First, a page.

Seward Ready For Next Chapter

On Final Night, Champagne Toast With Cindy

Seward Ready For Next Chapter

Senator Seward and wife Cindy. (Jim Kevlin/AllOTSEGO.com)

One of the perks of being a state senator: When your term is up, you get to buy your chair for $25 as a memento of your service to the Empire State.

The other day, Jim Seward’s chair was delivered to his home on North Main Street.

Midnight on New Year’s Eve, 36 years of serving Otsego County will be over. “Cindy and I will be at home, sipping champagne,” the county’s most celebrated politician said Monday, Dec. 29, in a farewell interview.

“I’ve survived two very serious life-threatening illnesses over the past year,” he said – a near-fatal bout of COVID-19 and a recurrence of cancer. “I’m truly blessed to have emerged from both of those as well as I have.”

So he’s particularly looking forward to “a less-structured schedule, spending more time with Cindy and our family” – son Ryan and his wife, Kelly, and daughter Lauren and her daughters, Nora and Vivian.

“Elected office at the state Senate level: the demands on time are tremendous,” he said. “It took a lot of time away from home.”

Here’s a scoop, though: The senator plans to work part time in a role that will contribute to the prosperity of Otsego and the nine other counties in his 51st Senate District. “Look forward to an announcement in January,” he said.

He’s heartened that his final year, The Year of COVID-19, is almost over.

“I was looking forward to touring the district. A farewell tour, shall we say, touching bases with the community leaders and citizens I had worked with over the years,” he said. That, of course, wasn’t to be.

“Usually, on the last night of the session,” he continued, “there are, for the retiring senators, speeches from the legislative leaders … And retiring members have an opportunity to reminisce a bit.”

“None of that was possible,” he said.

As is traditional for state Senate retirees, an old friend has joined Jim Seward in Milford – the chair he sat in during 34 years in Albany. (Cindy Seward photo)

Still, there was a Zoom conference for Republicans, as part of new member orientation earlier this month, where he and other retiring senators “were able to make a statement virtually. But it’s far different.”

Still, his departure was not without accolades, albeit virtual ones. The Otsego Chamber presented him with its Eugene A. Bettiol Jr. Citizen of the Year Award; The Boy Scouts of America, Leatherstocking Council, the Community Leadership Award.

Oneonta Common Council presented him with the keys to the city. And the Cooperstown Village Board Monday issued a proclamation in his honor.

In his final days as a senator, he thinks back to “early January 1987, the day I first walked into the chamber. I took my seat – that really struck me: Hey, I’ve been given an awesome responsibility to work positively to impact people’s lives.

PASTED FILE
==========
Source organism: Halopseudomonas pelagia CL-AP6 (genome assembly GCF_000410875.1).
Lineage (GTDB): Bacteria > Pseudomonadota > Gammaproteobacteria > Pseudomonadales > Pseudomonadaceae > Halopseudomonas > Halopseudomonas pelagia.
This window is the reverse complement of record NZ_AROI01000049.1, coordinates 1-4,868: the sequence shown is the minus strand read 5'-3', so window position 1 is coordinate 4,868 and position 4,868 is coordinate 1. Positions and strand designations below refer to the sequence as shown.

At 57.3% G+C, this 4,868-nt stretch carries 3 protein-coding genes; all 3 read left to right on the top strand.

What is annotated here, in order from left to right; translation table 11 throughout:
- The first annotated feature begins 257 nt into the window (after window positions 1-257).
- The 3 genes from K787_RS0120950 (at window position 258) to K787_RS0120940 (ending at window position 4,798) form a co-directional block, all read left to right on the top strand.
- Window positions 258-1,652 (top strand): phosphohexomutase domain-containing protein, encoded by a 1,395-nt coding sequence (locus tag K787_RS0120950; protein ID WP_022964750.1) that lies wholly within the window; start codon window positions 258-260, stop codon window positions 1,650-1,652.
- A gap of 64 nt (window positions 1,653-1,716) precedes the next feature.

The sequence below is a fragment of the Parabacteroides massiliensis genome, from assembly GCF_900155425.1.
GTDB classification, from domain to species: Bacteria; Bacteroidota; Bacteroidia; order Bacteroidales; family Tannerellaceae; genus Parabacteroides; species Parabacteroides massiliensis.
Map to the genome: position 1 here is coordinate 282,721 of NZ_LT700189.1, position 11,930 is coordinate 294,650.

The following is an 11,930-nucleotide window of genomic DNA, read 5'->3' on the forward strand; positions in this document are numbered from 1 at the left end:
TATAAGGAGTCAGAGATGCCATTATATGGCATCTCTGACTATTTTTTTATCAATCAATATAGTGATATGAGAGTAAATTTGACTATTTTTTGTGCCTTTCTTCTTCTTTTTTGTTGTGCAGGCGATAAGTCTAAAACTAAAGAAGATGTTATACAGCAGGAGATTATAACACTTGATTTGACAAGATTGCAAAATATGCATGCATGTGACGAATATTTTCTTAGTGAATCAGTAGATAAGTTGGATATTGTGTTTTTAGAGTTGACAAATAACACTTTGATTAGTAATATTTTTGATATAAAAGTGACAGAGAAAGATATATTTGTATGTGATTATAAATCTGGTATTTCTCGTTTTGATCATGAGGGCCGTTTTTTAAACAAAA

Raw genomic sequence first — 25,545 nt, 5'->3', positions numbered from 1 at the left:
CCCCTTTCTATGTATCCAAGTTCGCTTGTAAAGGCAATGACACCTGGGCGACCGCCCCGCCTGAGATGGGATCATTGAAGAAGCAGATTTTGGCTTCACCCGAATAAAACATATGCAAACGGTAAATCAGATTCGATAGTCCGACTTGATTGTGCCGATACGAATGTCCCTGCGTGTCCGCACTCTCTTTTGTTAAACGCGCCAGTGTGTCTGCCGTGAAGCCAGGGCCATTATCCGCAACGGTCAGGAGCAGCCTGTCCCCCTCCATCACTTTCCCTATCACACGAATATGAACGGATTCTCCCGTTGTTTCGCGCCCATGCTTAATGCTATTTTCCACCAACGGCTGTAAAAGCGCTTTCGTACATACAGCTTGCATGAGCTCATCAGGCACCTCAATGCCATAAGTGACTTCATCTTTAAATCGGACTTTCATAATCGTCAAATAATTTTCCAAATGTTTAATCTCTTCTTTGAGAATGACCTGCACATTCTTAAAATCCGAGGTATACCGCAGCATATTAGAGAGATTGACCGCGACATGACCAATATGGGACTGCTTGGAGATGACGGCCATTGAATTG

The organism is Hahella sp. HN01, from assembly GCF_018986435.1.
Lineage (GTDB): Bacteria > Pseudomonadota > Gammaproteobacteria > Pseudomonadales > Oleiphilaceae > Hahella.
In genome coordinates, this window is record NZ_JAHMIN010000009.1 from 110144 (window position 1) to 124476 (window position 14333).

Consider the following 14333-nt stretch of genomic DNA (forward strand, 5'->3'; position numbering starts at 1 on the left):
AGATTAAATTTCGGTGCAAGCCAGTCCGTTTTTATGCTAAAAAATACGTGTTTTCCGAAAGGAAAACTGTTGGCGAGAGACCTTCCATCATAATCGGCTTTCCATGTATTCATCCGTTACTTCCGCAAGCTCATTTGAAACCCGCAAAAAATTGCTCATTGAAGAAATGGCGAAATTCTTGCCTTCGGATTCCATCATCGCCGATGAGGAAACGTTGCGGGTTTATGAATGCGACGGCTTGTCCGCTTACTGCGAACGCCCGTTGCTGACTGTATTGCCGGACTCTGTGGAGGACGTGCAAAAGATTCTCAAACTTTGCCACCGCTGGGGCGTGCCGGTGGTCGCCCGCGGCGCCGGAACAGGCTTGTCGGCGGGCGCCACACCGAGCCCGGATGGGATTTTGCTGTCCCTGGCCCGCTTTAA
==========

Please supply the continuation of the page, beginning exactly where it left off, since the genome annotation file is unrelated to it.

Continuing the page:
“Even though I had been a staff member, I was a bit awestruck.”

At the time, state Sen. Warren M. Anderson, R-Binghamton, was majority leader, and called Seward into his imposing office. “This is your first term,” said Anderson, surrounded by a phalanx of aides. “We want to get you off to a good start.”

In the late 1980s, the state was on a prison-building spree. Seward paused. “’I need one of those prisons,’ I said. And it worked,” the senator remembers.

In his district, only Cayuga County was lobbying for one. Seward delivered, winning the renewed support of Moravia’s Arbon Hatfield, who had lost the Senate nomination to Seward in a three-way Republican primary.

What’s more, the state bought Hatfield’s farm for the prison. “Now, Arby,” he was able to say next time he saw Hatfield, “I did you a favor by beating you in the primary.”

As he’s said before, his most affirming moments were when a constituent come up to him – four times over his career – and said, “Senator, you saved my life.” As longtime Insurance Committee chairman, he knew who to call to remove obstacles to insurance money for cancer treatments.

Twice, Seward had the opportunity to run for Congress, in 2006, when Sherwood Boehlert of Utica retired, and 2016, when Chris Gibson retired.

The first time, he was reluctant to primary Ray Meyers, the Utica assemblyman who wanted the job. “I might have done it if I had a clear shot,” Seward said. The second time, he believed his seniority in Albany allowed him to do more good than becoming one of 435 Congressman in Washington.

That’s because Seward established himself as an “honest broker” in the state capital. “Whatever the administration” – Mario Cuomo, Pataki, Spitzer, Paterson, Andrew Cuomo – “I’ve maintained good relationships, for the benefit of my constituents.”

His reflections returned to Day One in Albany, when he learned a particular lesson that stuck with him.

“On my first day, Warren Anderson came over, put his arm around my shoulders and said, ‘We haven’t done the seating chart yet: Why don’t you sit where’ – he snapped his fingers – ‘where what’s-his-name sat,’” Seward recalled.

“The minute you’re no longer in the Senate,” he said, “they can’t even remember your name. It’s a lesson not to take yourself too seriously.”


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